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Food and Agriculture Organization (FAO) World Food Programme (WFP)

FAO/WFP crop and food supply assessment mission to Mozambique

Special Report

World Food Programme (WFP) / Food and Agriculture Organization of the United Nations (FAO)

20 June 2005

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Following the reports of poor harvests in southern and central provinces due to drought, an FAO/WFP Crop and Food Supply Assessment Mission (CFSAM) visited all the production areas in the country from 25 April to 13 May 2005. The Mission evaluated food crop production in the 2004/05 agricultural season, assessed the overall food supply situation, forecast cereal import requirements and possible exports in marketing year 2005/06 (April/March) and determined the eventual food aid needs.

As on previous occasions, the Mission received support from the Ministry of Agriculture and Rural Development (MADER), which provided preliminary production forecasts for this year's agricultural season and technical staff to accompany the Mission on its field visits. Staff from National Institute of Disaster Management (INGC) and Ministry of Industry and Commerce (MIC), and observers from the European Union (EU), World Vision, SARNET (IITA), and the Italian NGO - CESVI, joined the Mission.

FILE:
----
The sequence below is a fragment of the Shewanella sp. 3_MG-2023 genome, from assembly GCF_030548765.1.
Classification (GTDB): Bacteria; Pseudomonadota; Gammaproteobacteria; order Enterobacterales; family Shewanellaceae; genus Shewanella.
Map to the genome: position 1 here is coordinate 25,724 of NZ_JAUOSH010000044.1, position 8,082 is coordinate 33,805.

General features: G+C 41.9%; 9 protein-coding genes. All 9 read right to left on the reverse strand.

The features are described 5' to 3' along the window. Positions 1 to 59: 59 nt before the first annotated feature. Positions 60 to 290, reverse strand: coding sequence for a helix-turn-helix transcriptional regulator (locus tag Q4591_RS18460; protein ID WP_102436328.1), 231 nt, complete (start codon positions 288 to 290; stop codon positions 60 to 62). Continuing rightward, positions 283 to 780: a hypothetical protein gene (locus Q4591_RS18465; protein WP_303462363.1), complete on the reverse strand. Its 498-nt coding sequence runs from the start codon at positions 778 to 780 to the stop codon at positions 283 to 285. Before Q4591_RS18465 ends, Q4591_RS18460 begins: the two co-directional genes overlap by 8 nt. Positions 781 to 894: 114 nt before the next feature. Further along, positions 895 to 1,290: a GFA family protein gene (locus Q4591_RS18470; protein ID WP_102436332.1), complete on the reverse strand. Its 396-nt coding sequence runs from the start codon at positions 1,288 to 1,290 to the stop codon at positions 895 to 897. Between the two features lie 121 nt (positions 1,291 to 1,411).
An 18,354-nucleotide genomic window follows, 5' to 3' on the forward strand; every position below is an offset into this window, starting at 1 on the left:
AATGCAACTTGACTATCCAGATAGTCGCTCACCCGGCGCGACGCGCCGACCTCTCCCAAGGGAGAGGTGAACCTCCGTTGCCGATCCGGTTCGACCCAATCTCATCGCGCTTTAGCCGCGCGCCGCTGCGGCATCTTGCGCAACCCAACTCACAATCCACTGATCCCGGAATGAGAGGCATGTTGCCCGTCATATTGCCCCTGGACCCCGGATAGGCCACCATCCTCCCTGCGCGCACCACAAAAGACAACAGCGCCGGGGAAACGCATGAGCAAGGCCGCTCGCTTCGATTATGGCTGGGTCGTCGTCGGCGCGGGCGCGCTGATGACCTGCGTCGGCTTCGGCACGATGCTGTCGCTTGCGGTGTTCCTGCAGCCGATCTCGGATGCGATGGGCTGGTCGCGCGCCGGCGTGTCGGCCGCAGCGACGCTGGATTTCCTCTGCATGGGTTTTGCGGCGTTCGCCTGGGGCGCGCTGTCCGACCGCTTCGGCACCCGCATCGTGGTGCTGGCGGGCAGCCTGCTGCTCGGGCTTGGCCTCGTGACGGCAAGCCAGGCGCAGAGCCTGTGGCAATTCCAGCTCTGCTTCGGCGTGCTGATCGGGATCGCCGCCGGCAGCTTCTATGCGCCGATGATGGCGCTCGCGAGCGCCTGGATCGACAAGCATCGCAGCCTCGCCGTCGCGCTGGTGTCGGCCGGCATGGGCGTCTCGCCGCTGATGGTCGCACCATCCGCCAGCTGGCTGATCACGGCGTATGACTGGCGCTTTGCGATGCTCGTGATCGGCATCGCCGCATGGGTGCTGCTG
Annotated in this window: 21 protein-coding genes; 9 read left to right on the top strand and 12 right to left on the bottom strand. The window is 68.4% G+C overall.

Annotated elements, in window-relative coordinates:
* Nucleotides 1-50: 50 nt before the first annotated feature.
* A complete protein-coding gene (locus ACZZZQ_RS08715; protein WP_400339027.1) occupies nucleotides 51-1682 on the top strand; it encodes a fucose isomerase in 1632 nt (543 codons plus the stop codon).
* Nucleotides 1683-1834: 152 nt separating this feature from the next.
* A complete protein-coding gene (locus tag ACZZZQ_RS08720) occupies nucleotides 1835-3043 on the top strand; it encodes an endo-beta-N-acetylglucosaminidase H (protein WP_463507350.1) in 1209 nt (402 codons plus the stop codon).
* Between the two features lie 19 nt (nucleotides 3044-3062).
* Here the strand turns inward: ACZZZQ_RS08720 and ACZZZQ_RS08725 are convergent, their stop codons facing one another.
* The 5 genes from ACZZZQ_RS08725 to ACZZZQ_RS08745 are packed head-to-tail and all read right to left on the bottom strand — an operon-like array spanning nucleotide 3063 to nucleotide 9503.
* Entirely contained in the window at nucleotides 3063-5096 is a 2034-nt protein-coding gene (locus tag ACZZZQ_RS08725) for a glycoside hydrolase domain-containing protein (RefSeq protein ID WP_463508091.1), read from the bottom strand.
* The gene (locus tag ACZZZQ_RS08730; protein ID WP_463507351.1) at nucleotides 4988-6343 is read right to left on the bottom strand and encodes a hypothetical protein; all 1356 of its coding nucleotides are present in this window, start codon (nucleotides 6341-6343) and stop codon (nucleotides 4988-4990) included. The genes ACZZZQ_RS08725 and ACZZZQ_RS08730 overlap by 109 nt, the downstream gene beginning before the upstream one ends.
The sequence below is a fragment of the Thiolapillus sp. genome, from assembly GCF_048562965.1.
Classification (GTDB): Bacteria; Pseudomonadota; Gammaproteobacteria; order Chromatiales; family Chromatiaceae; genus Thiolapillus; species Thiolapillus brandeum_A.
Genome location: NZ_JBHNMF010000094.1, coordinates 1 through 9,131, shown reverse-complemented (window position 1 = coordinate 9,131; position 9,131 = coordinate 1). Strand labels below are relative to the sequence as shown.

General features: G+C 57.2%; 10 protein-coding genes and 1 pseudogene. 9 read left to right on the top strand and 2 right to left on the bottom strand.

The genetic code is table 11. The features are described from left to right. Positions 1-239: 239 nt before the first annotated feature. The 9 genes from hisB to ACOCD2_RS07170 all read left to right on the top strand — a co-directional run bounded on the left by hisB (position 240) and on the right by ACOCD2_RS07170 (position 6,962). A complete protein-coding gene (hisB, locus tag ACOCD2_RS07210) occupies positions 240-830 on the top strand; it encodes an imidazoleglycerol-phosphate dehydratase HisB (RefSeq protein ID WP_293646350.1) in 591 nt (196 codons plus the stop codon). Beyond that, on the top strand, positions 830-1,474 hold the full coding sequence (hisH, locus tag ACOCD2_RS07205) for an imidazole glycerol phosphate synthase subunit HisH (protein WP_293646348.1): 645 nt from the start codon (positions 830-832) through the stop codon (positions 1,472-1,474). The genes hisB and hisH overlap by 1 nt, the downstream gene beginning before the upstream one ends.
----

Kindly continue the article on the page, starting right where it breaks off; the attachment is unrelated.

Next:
Prior to departure to the field the Mission was briefed by representatives of FAO and WFP and by government officials, who provided information on the current situation in the country. A meeting with donors and NGOs also provided valuable information, particularly on the situation in the districts where they work.

The Mission, divided into seven groups, travelled for about 10 days to all ten provinces covering 45 selected districts in the north, centre and the south. The districts to be visited were carefully selected using a range of criteria including agro-ecological, marketing and vulnerability considerations. In each province and district, the teams met with administrative authorities and with representatives of Agriculture, Health and Commerce Ministries, INGC, as well as NGOs working in the various areas. After these meetings, the sub-teams travelled to selected production areas to conduct interviews with farmers, carry out field inspections and make crop cuttings to estimate yields. The Mission also visited markets and interviewed a wide range of traders.